The Mighty Have Fallen; Here's Why

Some say creativity comes with insecurity, pressure and a need to self-medicate.


May 10, 2007 — -- He had it all -- climbing his way to the top of one of the most powerful entertainment companies in the world, only to hit what could be called rock bottom.

HBO chief executive Chris Albrecht stepped down at parent company Time Warner's request, after previously taking a leave of absence to get his alcoholism back in check following a weekend arrest in Las Vegas on suspicion of assaulting his girlfriend.

Albrecht said he is "deeply sorry for what occurred in Las Vegas this weekend and for any embarrassment it caused my family, the company I love and myself."

He's part of a long list of high-profile successes who have been forced to share their rise-and-fall stories with the rest of the world. From top executives to athletes to actors, reaching the top only to be detoured by alcoholism or other self-destructive behavior is an all-too-common occurrence.

Gary Stromberg, author of "Harder They Fall: Celebrities Tell Their Real-Life Stories of Addiction and Recovery," told ABC News, "With creative people in general, I think there is more of a tendency to gravitate toward substance abuse.

"Creative people push the envelope, and there's no net," he said. "They live on the edge and that's risky. They live in a world surrounded by people who adore them and enable them. No one telling them no. ... They live privileged lives and they don't play by the same rules as the rest of the world. They are crying out for someone to say no to them."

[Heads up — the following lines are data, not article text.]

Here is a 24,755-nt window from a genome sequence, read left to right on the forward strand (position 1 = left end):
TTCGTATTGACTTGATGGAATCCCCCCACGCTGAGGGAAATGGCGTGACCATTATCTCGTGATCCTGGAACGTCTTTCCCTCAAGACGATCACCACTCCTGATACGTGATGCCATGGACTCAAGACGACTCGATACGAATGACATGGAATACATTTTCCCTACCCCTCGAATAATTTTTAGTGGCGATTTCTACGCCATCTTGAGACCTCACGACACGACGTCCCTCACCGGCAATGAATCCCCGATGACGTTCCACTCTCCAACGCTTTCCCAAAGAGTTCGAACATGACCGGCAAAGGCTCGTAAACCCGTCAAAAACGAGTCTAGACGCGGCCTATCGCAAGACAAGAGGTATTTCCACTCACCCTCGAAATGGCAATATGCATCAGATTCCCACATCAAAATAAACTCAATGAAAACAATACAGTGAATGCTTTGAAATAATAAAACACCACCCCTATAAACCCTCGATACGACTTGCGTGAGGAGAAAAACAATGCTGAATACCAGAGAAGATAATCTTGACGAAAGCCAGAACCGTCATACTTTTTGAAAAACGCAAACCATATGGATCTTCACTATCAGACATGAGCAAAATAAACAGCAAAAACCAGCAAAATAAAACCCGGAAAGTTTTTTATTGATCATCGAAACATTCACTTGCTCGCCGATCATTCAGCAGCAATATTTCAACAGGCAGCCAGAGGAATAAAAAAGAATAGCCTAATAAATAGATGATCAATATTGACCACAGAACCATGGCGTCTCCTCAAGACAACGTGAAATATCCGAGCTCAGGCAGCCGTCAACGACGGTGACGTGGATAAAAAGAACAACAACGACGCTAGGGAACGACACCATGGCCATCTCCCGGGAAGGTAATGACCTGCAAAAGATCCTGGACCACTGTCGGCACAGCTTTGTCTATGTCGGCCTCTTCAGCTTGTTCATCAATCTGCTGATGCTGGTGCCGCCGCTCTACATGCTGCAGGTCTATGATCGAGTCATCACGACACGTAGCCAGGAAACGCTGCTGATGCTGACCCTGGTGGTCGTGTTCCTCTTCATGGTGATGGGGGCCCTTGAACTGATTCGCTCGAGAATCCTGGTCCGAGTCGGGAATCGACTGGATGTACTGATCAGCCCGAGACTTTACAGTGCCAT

Sarah Jessica Parker acknowledged to Parade magazine last year that she enabled former boyfriend Robert Downey Jr.

"In every good and bad way, I enabled him to show up for work," she said. "If he didn't, I'd cover for him, find him, clean him up. He was like a broken pipe with a leak that you're constantly putting tape around and tape over tape, but you can't stop the leaking."

More recently, actor David Hasselhoff could be seen intoxicated on the floor in a video taken by his 16-year-old daughter.

Ex-wife Pamela Bach told ABC News, "I don't want my daughter taping him and involving herself just so he can see himself intoxicated. She is not the parent, and I don't want her playing the parental role. It's very upsetting. This is an obvious cry for help."

Pop star Britney Spears also appeared to have it all -- talent, riches, fame and a new family -- only to shave her head and enter rehab.

Former drug addict Carrie Fisher admitted in Psychology Today that in the chaos of Hollywood and fame, "Drugs made me feel more normal. ... They contained me."

Johnny Depp blamed his speedy rise to fame for causing his debilitating alcohol addiction.

Depp told the World Entertainment News Network, "I'd go to functions, and back in those days I literally had to be drunk to be able to speak and get through it. I guess I was trying not to feel anything. My drug of choice back then was alcohol more than anything -- hard liquor, spirits. And yeah, I had a keen idea that it was not good. But you get liquored up and once you are in that spiral, you don't even get hangovers anymore. You wake up and have a drink again."